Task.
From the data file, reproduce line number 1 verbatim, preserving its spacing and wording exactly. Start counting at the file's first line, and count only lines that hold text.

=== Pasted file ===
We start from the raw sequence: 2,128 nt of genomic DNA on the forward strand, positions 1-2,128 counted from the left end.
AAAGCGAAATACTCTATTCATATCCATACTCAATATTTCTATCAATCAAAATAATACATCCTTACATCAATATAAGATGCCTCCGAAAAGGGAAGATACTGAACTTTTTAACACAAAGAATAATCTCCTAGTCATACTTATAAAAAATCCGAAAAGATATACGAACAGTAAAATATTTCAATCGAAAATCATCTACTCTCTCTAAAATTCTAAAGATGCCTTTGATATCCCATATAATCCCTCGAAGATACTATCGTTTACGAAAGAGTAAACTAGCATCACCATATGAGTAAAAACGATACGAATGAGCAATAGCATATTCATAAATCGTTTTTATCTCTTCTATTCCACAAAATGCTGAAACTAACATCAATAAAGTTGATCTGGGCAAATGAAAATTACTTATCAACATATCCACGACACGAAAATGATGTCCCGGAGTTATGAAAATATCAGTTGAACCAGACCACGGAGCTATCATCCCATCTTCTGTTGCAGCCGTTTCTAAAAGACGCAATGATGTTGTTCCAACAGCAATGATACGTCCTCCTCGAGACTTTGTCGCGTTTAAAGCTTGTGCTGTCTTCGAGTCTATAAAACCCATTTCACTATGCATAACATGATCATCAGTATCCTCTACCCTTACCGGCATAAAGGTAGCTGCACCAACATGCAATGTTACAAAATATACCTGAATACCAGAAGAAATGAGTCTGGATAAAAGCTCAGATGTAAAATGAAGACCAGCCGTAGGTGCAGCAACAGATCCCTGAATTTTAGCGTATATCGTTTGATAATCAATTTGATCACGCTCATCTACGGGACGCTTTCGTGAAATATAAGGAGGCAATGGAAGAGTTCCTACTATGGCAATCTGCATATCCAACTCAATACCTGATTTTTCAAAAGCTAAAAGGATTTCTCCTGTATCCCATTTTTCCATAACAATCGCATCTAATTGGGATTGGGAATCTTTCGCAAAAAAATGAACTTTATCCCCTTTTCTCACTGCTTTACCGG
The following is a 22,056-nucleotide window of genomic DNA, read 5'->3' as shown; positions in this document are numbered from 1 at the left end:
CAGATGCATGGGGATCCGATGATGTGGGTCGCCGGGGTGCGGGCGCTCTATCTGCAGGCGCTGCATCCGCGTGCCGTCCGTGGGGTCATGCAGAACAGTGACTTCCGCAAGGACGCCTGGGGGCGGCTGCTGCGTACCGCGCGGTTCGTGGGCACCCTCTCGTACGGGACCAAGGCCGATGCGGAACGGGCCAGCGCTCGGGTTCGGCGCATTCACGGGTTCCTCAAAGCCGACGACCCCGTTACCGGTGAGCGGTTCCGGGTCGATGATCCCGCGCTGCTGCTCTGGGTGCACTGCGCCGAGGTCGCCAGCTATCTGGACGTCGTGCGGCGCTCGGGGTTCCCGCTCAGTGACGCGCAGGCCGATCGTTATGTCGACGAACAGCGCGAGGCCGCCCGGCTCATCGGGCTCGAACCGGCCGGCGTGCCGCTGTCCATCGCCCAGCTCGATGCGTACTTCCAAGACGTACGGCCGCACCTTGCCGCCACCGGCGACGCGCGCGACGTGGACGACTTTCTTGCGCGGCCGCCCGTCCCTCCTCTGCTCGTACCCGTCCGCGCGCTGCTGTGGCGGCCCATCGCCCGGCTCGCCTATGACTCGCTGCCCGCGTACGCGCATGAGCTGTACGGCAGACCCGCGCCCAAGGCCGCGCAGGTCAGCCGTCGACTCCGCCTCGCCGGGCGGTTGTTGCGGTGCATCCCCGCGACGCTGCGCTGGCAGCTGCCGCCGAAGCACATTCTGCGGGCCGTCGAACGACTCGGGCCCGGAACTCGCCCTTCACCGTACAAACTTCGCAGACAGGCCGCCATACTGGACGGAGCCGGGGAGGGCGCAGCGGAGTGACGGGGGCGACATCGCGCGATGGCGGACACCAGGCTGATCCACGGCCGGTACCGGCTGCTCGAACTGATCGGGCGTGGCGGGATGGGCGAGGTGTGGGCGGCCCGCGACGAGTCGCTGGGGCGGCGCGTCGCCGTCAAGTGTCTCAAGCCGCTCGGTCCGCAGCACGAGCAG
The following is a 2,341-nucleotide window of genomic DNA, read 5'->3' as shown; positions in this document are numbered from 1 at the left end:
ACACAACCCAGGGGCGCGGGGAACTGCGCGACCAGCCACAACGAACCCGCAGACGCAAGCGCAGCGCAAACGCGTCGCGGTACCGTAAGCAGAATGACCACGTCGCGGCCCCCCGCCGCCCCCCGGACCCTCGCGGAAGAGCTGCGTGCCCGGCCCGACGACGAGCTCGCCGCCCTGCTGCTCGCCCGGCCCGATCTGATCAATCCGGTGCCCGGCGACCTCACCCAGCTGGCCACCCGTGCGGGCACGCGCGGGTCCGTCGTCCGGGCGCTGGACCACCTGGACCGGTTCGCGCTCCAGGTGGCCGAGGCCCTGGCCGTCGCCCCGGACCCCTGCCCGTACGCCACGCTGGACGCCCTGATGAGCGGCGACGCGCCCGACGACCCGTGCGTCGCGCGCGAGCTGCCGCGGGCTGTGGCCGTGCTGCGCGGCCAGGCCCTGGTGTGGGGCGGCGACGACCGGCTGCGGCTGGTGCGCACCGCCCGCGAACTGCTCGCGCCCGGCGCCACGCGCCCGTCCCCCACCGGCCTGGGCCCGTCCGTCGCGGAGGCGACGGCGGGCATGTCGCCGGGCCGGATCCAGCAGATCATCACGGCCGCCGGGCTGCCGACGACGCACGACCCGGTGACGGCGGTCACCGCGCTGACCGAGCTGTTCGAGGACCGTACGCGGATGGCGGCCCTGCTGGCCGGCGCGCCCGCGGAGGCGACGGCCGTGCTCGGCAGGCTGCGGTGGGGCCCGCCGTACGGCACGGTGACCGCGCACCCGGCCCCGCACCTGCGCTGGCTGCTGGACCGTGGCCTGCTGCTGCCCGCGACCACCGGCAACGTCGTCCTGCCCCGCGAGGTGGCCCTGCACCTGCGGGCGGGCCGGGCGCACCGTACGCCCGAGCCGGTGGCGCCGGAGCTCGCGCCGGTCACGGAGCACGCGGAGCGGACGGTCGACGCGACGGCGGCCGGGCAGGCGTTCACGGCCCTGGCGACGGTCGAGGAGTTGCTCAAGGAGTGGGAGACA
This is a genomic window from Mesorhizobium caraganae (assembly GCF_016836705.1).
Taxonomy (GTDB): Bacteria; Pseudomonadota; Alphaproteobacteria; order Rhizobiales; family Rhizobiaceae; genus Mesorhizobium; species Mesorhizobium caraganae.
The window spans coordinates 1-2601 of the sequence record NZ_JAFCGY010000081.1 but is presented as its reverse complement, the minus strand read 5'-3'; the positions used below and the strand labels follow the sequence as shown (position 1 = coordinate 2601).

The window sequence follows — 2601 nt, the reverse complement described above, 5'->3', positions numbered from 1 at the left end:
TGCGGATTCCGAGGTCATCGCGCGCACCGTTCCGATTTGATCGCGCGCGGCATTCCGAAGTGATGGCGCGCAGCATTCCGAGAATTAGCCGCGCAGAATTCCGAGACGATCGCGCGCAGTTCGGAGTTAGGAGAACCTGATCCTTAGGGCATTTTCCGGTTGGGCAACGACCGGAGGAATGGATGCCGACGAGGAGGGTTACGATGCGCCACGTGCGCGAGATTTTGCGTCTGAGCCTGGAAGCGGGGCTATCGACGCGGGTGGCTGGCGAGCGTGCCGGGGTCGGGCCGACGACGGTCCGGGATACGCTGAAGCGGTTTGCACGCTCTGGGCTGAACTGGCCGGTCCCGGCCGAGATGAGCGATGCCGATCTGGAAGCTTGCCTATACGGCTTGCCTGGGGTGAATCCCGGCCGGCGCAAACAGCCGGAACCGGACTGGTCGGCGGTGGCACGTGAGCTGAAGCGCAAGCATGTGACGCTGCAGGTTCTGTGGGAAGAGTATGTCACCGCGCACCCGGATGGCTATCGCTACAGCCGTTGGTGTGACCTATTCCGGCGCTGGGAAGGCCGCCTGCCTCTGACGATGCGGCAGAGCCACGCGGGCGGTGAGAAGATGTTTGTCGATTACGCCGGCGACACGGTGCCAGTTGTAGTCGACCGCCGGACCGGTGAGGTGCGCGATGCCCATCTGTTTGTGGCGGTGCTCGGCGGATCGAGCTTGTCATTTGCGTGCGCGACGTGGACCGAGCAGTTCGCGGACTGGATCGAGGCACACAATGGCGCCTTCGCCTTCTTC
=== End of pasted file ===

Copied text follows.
We start from the raw sequence: 2,128 nt of genomic DNA on the forward strand, positions 1-2,128 counted from the left end.